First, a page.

Liked by 1 person

    1. Your comment inspired me to reread my post called “Missing” Christmas to Travel (I’m not linking it here because I see you already read it) but it reminded me of all the pluses of traveling over Christmas, in particular the feeling of pressing the “refresh” button when Christmas starts to feel a little stale and/or overwhelming. Skipping the traditional elements of Christmas makes it even more enjoyable when you DO celebrate in the traditional way. I’m so pleased to have inspired you and I do hope you treat yourself to the ultimate Christmas gift – TRAVEL! 🙂

      Liked by 1 person

  2. I have one word… wow! The resort! The sunset! The stone arches! The dunes! What a fantastic trip. And with no life sucking heat? Perfect. Thanks for posting all those gorgeous photos … makes me sad we couldn’t fit a side trip there when we were in Sedona but it certainly makes me want to go back.
    And you know Mark would have loved that Area 51 store.

    Liked by 1 person

  3. I really enjoyed all the views of Death Valley. Your pictures are awesome! Those little fur babies may be a terror now, but kittenhood is so fun…and it doesn’t last. Before you know it they will just want to lie sedately in the sun!

    Liked by 1 person

    1. Thank you – I’m so glad you enjoyed it!
      The cats are much calmer now, and were at Christmas, too. But several months earlier, when they were delightful little hellions, I just couldn’t envision them as anything but little Elfin terrors, so I booked the trip.

      Liked by 1 person

  4. I like Scott Metzger’s sense of humor– and yours too for adding those cartoons to this post. I’ve only been through Death Valley in August so your take on it sounds inviting. I like the look of it at Christmastime and am making a mental note about going there then.

    Liked by 1 person

  5. wow, what a fantastic way to spend Christmas! The hotel looks lovely- but I think the best part is the Bond like secret entrance. Death Valley certainly seems like it would be better not in the sweltering heat of summer…except for all the people enjoying a wintery sunset too. Loved your pictures from the park!

    Liked by 1 person

    1. Haha – I’ll bet. Fortunately, we are not a tree tinsel family, but I’m sure there are 400 other things on the tree that are likely to get broken, batted around, or ingested. It will be an adventure, for sure. Maybe I’ll write a blog post about it! 🙂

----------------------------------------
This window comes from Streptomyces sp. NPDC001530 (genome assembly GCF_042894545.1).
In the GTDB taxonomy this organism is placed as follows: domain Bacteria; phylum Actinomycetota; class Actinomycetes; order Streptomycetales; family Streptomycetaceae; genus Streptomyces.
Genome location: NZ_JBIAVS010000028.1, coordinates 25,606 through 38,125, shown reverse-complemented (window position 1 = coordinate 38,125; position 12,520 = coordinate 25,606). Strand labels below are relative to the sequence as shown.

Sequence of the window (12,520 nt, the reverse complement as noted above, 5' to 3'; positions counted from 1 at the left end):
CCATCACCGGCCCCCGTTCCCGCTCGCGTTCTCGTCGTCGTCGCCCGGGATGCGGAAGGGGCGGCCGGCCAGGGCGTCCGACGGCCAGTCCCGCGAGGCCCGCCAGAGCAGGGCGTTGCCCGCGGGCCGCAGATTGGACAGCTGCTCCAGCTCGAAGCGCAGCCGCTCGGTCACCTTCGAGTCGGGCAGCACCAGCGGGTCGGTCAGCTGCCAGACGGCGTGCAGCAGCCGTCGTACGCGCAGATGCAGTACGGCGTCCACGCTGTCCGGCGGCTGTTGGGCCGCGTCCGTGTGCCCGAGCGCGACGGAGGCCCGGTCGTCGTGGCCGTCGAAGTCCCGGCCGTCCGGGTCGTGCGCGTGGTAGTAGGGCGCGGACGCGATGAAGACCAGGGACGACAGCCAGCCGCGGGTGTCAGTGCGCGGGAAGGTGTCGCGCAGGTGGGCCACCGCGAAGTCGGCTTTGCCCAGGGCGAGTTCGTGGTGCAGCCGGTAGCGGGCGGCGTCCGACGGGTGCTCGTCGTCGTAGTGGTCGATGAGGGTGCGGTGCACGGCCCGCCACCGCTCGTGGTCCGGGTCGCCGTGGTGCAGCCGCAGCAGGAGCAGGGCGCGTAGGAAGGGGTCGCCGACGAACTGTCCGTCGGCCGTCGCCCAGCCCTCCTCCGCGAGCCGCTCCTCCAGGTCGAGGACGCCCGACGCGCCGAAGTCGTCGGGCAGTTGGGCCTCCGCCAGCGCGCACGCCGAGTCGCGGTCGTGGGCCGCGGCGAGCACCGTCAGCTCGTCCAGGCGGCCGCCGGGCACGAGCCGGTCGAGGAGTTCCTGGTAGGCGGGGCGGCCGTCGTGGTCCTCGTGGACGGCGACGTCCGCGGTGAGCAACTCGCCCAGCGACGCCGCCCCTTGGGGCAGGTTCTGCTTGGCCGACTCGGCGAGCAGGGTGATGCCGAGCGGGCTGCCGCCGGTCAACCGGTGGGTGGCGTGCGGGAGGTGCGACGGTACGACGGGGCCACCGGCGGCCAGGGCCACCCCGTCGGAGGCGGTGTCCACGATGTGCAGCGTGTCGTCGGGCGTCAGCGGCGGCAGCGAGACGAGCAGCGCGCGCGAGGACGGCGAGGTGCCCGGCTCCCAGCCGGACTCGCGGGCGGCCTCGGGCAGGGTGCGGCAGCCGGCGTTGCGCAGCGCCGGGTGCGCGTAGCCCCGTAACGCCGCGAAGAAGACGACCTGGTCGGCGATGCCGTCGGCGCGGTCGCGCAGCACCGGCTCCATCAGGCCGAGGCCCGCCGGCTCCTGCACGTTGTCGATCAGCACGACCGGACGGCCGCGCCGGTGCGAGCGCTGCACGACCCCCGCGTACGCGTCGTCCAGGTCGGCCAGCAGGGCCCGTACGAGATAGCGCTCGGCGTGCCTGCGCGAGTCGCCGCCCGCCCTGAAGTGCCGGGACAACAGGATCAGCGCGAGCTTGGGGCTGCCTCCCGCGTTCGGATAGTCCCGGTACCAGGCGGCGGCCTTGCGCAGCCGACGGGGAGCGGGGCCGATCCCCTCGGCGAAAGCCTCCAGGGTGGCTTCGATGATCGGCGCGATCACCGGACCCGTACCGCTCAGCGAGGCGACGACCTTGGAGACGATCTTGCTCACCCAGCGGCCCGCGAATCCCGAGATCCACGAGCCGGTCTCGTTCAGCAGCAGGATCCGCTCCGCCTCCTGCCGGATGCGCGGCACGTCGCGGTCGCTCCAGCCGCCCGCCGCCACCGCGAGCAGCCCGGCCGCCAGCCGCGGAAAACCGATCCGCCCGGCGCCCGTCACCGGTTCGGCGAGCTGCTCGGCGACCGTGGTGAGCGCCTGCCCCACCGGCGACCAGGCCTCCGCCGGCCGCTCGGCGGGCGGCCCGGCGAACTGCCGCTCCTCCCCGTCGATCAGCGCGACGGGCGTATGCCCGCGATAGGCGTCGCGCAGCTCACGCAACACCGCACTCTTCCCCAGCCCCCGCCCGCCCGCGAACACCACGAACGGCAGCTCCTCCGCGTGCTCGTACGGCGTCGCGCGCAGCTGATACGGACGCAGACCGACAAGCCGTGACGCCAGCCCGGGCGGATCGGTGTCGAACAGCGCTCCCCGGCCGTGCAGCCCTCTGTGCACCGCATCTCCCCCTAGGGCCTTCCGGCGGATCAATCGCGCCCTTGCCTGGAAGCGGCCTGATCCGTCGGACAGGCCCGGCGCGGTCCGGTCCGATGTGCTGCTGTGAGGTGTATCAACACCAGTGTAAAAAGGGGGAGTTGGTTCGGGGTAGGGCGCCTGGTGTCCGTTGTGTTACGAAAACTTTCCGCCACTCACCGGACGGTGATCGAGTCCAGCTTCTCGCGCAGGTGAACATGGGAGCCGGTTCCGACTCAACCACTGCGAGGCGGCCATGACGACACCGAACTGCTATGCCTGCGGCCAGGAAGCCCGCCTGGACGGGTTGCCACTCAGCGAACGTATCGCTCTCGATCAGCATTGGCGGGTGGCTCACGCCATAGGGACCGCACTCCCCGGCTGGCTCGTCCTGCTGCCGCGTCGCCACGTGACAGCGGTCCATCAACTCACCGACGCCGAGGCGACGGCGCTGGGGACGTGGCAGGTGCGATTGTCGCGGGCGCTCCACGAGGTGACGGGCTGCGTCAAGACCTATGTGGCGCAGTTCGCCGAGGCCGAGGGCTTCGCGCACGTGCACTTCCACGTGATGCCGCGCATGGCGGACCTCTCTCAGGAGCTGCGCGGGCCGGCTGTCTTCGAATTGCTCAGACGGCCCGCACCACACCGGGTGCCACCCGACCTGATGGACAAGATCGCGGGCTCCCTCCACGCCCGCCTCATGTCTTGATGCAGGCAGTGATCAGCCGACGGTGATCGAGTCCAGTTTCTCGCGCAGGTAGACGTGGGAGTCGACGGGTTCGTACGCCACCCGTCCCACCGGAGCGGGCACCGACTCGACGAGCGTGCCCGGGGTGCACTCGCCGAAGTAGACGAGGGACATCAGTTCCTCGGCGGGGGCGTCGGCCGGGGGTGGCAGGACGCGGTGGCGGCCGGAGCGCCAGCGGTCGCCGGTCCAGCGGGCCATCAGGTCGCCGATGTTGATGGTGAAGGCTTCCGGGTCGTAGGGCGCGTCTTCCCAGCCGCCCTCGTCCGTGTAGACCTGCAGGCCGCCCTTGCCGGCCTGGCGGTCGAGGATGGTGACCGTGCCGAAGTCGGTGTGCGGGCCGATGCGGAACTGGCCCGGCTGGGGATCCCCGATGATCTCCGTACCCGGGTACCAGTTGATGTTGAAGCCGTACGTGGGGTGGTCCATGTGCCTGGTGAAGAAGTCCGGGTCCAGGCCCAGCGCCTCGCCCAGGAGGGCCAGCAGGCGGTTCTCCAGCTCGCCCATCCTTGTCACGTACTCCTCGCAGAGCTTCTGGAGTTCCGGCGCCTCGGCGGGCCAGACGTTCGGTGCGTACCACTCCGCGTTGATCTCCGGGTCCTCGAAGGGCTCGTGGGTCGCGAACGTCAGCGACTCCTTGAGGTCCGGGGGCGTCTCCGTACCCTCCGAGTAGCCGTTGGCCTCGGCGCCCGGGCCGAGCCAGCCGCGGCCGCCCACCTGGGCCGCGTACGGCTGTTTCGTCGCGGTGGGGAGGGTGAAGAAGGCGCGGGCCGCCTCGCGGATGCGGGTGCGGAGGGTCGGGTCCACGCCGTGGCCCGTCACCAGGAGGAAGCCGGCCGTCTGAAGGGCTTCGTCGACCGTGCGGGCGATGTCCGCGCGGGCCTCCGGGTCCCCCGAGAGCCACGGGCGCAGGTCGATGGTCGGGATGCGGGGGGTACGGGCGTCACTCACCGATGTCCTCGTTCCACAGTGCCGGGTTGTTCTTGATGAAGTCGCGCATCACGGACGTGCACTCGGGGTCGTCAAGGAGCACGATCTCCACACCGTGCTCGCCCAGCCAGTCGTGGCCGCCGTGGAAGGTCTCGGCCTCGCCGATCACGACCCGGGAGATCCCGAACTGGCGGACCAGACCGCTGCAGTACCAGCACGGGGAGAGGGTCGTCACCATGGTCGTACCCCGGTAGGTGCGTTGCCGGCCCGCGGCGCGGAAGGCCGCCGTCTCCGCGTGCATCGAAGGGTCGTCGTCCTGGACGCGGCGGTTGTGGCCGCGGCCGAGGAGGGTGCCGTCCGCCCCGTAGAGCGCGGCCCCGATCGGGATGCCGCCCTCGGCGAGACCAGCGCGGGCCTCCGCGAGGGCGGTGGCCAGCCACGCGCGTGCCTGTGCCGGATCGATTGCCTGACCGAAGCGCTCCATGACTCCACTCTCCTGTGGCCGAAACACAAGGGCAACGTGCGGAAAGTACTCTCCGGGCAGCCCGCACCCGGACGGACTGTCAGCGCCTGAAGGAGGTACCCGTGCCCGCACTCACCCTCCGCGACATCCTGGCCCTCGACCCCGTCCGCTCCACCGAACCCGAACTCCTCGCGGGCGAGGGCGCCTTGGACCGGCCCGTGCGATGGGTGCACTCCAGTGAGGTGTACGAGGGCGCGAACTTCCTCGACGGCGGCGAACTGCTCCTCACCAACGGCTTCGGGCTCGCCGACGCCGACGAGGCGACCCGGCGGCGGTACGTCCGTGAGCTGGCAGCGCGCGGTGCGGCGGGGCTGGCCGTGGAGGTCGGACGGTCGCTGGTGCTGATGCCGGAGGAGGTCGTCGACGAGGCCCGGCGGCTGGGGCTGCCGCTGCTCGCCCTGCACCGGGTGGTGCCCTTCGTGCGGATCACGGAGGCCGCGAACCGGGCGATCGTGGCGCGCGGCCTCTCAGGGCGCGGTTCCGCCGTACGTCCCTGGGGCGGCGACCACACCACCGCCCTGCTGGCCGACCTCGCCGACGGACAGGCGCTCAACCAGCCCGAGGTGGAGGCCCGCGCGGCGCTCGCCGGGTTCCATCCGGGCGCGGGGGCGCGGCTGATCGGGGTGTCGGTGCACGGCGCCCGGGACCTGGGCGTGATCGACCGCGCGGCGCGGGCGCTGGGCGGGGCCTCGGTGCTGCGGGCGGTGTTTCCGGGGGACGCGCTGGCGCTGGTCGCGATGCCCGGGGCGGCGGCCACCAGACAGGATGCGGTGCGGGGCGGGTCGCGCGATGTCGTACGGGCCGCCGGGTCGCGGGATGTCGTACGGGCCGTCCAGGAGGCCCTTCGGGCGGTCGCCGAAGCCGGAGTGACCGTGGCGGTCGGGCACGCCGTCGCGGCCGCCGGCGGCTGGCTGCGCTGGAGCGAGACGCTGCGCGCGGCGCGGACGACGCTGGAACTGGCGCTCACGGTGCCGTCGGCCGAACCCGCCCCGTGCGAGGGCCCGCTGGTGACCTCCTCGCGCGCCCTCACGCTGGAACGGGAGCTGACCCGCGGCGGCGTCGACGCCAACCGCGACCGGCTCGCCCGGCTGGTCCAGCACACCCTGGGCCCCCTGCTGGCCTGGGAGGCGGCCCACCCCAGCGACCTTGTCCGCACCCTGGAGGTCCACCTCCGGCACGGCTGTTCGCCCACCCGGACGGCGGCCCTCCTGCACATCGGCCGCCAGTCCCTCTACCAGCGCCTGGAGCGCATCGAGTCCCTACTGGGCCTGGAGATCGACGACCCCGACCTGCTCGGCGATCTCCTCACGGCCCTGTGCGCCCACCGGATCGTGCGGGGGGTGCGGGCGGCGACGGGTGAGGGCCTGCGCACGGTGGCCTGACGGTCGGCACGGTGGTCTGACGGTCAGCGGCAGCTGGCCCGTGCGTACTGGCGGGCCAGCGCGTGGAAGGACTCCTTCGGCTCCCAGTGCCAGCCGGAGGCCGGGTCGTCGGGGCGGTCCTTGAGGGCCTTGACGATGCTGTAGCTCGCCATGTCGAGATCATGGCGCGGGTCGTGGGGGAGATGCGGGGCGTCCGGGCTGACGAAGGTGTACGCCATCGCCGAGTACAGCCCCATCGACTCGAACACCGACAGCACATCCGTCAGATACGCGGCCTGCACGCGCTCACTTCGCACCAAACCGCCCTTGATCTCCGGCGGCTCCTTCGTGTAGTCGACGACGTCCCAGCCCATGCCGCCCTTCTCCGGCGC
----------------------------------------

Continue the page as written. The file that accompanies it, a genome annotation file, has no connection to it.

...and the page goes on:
6. I absolutely love Death Valley, it’s so beautiful. We were there in December about 10 years ago, which is a perfect time to visit. We did many of the same hikes as well, with Golden Canyon being our favorite. Canyon Red Rock is also a favorite of ours. Beautiful photos!

    Liked by 1 person

  7. Never would expect for Death Valley to be a destination for Christmas, but turns out, it’s a beautiful alternative to other hot-spots like Mexico or Big Bear Lake (in California). The views and landscapes are out of this world, quite literally, as it feels you’re not on this planet Earth! Funny enough, despite being a California native, I’ve never been to Death Valley, but one of these days, I’ll have to go! Glad you had a wonderful time. 🙂

    Liked by 1 person

  8. I must say, your sandmanship is pretty amazing. I can’t even write that well with a pen, lol. The sunset colours are something else. I don’t believe I’ve ever seen something so purple before. What a view. Reminds me of the neon colours of the 80s (or cyberpunk). Deserts are pretty interesting. I wish I can visit one someday. Same with icescapes.

    Liked by 1 person

  9. What a special Christmas – the hotel you stayed in looks incredible, perfect for a bit of pampering over the festive season. And the NP is just incredible, I’d love to be able to visit one day 🙂 I’m so glad you enjoyed it in the lower heats, it still looks a great temperature for walking.

    Liked by 1 person

  10. Those sunsets are gorgeous! Whoa! Also, am I the only one who finds the name Pahrump amusing? I laugh silently every time I read it, and I’m not entirely sure why.


  11. Love your Death Valley post! It’s such an amazing place if you visit in the right season. Sorry Zabriskie Point was such a cluster for you. I have an unnamed canyon I go to between it and Twenty Mule Team Canyon that has incredible views and absolutely no one else there, since Zabriskie is always so overrun. And loved the cat cartoons, too!

    Liked by 1 person

    1. Oh, I hope you do. Inspiring you to go and/or to get some baked goods in Pahrump is the least I can do after you gave me your wonderful cheesecake recipe. I made it on Saturday and it was delicious! Thanks again!


      1. Yeah, I kind of, uh, overcooked the oranges. I’m no good at multitasking but there I was simmering the orange slices, emptying the dishwasher, and singing and dancing to Coldplay. I probably could have gotten away with doing two of these things at once, but not three. I managed to salvage most of the oranges, but the sauce seemed a little too overdone. The husband – a really good cook – stepped in and helped me make it into an orange butterscotch with the addition of some cream and it turned out really well. Our guests were none the wiser. 😉

        Liked by 1 person

  12. Ahh, Death Valley in December might just be the smartest travel hack I’ve ever read. 56 degrees versus 124? Sign me up!

    I’ve been to Rhyolite. And Pahrump. And Red Rock. And tacky alien- and Area 51-themed places in southern Nevada. Fun and offbeat for sure!

    Pro tip: don’t put tinsel on your tree if you’ve got cats. Let’s just say the end result ain’t pretty.

    Liked by 1 person

  13. I have often traveled with my son at Christmas/New Year’s to avoid the kitsch and endless holiday-ness. You’ve found the perfect time of year for Death Valley! I loved your description of the desert summer there.

    Liked by 1 person